Yesterday, I graduated from Harvard with a Bachelor of Science in Engineering Sciences, with a focus on Environmental Science and Engineering.
When I was in third grade, a student teacher who used to visit our class said it’d be the last time she’d come see us because she was going off to college. I had to ask her what that was, but once she explained to me that after you finish up school you get to do even more school and study all the things you really love, I got excited. At nine years old, I found out that I could keep doing school forever and I was so eager. But as the first person in my family, and most of my own community, that went to college, the only one I had heard of was Harvard from tv and movies. So that was where I would go. In middle school when we sat down to look up colleges and careers after aptitude tests, I sat there scrolling through college websites to read more and more about Harvard.
It got me teased, to say the least.
I graduated Harvard as a first-gen, low-income, underrepresented student after years of being told I would never get this far. But even though these four years at Harvard have put more than just a physical distance between me and home, I wouldn’t be who I am today without where I come from and who raised me.
I did this for my family, who has always believed in me. When I was very young, I would beg my mom for books at the grocery store every week to keep reading, and even when there was barely money for the groceries we needed, she found a way. She always found a way. My mom is my hero and the biggest source of support I have. Seeing I was getting bored in school because I caught on quickly and finished homework fast, she asked my schools what advanced topics they could give me to keep me growing but was told time and time again that there weren’t options. Between some amazing individual teachers and my mom, I was given plenty of extra books to read that were far above my reading levels, math lessons taken from photocopied books taken off the internet in additional to what the class could provide, and countless offers to read absolutely anything and everything I wrote in my spare time.
My high school didn’t offer an AP Physics course, but after a summer at MIT for MITES I knew I wanted something more. The same went for AP Calculus BC. After being told those classes likely would never be offered because I was the only student who would be in them, I went directly to my physics and calculus teachers and asked them what I could do. Only through their help and guidance was I able to do independent study AP Physics and work on AP Calc BC alongside my AP Calc AB class. I never took no for an answer, and I was blessed to find the most amazing teachers and have the most supportive family that taught me that I should never settle or be satisfied with less than I deserved. And, more importantly, not to believe what other people tell me I deserve rather than what I myself want.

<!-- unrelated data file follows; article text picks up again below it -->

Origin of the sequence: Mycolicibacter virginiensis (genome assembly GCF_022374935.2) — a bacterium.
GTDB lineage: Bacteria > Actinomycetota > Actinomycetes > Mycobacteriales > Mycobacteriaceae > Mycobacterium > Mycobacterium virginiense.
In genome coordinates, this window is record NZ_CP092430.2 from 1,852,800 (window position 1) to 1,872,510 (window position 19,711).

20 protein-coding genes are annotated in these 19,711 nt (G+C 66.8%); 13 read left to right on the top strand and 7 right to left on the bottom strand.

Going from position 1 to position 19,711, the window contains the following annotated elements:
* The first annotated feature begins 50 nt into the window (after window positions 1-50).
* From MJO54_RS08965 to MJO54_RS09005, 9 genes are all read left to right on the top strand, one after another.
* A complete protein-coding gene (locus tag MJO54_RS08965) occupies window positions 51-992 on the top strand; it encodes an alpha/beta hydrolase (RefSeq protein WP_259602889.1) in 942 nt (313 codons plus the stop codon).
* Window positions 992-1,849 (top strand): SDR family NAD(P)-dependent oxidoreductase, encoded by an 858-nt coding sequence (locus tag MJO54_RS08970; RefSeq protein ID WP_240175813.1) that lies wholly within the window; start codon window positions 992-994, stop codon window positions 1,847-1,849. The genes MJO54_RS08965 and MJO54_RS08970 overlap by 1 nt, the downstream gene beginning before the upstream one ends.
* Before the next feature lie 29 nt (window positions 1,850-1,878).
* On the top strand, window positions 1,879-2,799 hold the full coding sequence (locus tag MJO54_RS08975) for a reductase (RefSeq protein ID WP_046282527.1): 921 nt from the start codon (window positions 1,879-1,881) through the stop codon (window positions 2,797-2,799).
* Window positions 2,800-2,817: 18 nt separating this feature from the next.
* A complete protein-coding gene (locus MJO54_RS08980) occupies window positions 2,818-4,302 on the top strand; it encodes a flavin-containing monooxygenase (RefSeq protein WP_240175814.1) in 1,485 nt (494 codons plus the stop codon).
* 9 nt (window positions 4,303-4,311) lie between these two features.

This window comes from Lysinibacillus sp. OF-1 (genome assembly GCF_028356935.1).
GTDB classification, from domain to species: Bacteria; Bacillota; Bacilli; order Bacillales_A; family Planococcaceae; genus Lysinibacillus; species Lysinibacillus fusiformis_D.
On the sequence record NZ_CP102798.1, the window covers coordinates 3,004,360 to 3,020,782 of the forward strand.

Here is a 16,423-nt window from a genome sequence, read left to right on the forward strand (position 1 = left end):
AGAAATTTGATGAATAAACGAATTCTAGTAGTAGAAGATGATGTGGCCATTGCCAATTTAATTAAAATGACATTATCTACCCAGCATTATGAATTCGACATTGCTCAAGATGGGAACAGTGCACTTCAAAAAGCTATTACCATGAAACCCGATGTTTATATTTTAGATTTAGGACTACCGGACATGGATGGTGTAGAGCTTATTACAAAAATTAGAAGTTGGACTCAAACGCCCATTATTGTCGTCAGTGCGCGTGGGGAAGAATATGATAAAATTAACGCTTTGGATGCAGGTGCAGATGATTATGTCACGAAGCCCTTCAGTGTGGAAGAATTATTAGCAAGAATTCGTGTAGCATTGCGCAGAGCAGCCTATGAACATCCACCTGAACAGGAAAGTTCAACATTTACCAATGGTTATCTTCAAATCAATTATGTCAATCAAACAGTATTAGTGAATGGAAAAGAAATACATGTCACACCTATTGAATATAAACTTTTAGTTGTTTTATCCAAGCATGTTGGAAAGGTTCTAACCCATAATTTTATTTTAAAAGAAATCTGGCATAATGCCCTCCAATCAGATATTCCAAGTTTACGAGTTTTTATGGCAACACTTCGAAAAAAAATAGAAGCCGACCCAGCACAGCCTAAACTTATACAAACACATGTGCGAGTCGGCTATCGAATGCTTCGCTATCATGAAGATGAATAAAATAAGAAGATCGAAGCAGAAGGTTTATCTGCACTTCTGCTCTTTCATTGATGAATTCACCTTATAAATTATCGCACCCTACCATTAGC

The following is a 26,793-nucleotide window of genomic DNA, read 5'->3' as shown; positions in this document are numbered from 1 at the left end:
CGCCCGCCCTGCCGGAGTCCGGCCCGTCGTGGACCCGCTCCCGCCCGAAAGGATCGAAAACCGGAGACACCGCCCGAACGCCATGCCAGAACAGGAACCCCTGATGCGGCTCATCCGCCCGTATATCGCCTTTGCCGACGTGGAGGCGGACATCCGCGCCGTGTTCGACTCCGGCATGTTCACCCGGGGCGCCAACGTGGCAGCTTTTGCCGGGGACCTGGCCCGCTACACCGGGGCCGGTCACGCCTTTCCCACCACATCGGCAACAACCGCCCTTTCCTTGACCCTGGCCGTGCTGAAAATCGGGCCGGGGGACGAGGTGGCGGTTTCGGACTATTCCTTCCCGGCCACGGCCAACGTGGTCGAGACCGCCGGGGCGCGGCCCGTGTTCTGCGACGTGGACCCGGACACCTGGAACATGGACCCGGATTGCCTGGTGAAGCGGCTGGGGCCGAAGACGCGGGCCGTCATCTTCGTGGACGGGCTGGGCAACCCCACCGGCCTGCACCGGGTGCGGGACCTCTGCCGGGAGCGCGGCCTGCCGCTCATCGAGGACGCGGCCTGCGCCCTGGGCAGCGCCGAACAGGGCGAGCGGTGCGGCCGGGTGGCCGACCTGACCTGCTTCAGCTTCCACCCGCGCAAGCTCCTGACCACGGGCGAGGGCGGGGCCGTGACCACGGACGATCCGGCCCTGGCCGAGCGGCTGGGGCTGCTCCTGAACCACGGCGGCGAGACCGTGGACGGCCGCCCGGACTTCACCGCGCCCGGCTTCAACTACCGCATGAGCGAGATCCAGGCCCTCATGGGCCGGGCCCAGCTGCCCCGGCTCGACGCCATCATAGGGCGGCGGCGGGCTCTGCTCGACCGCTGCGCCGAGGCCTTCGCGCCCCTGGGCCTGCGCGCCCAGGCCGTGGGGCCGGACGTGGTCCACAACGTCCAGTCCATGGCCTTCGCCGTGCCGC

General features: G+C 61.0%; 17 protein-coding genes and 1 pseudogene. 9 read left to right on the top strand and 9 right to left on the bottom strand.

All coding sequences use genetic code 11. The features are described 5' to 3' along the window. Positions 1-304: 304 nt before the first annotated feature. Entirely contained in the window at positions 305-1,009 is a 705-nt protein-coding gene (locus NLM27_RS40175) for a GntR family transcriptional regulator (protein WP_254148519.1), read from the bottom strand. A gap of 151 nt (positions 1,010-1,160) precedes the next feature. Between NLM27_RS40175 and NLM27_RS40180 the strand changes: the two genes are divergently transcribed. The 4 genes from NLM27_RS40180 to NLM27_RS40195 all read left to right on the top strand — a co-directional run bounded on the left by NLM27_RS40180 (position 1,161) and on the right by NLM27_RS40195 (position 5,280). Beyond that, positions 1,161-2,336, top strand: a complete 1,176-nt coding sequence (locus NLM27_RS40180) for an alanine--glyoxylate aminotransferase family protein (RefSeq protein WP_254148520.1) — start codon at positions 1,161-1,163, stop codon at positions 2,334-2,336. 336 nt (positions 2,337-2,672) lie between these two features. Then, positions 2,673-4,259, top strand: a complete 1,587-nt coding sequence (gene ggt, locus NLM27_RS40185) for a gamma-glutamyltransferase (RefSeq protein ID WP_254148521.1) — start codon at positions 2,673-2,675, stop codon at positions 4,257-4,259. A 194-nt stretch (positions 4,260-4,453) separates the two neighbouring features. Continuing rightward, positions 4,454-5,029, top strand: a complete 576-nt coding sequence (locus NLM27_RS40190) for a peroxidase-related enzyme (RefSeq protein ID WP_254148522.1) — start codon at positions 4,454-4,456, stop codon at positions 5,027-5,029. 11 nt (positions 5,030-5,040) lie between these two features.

I was told that my interests weren’t “smart enough” and even called dumb to my face all through out school before college. Regardless of all the times my high school teachers would announce the highest grade on a test to the class and I’d have to watch all my classmates congratulate one of the boys immediately, assuming it was them, but I never said anything when that highest-scored test was first handed back and landed on my desk. When people mocked me for saying I wanted to go to Harvard, I used that to motivate me through all the stress and obstacles.
I did this for my family, to make them proud. Having my family watch me accept my diploma yesterday was something I had long worried I wouldn’t be able to get. My family drove to Cambridge all the way from my home in Michigan, for over two days, just to come see me graduate. The love and support that I always know I will be able to tap into with my family is what gets me through all obstacles.
I did this for my community, to prove that it’s possible. Not only can girls be smart, but they can be happy doing it. I was told that I shouldn’t waste my summers doing school work at MIT, when I should be learning useful skills like cooking and sewing. I was told it was lucky I was going to Harvard, where I would finally find a guy smarter than me. My community told me that someday my greatest role would be as a wife and mother, and mocked me when I said I would rather be an engineer. But if it weren’t for always being told I couldn’t do it, I wouldn’t have had the strength, the tenacity, the resilience, the sheer willpower, to actually see this through.
I didn’t see many other girls in my engineering classes, and I often felt like none of my classmates shared my background. The additional hours of coursework that came with engineering had to be balanced with the shifts I worked for one of my three campus jobs, for the first three years of college. I sent money home to help with bills while still not feeling like I deserved anything new for myself. I couldn’t call home to ask for help with homework or advice about what internships to apply for. I could hardly explain to my family what college was even like, especially Harvard. I kept my head up high after hearing classmates talk about their own wealth, call individuals from my background “those people” when it would be a topic during a class, and being called “mouthy” by the person leading our class. But I got my degree.
I struggled through engineering because I didn’t feel like I belonged but I’ve helped change that.
This is what an engineer looks like. This is who can be an engineer.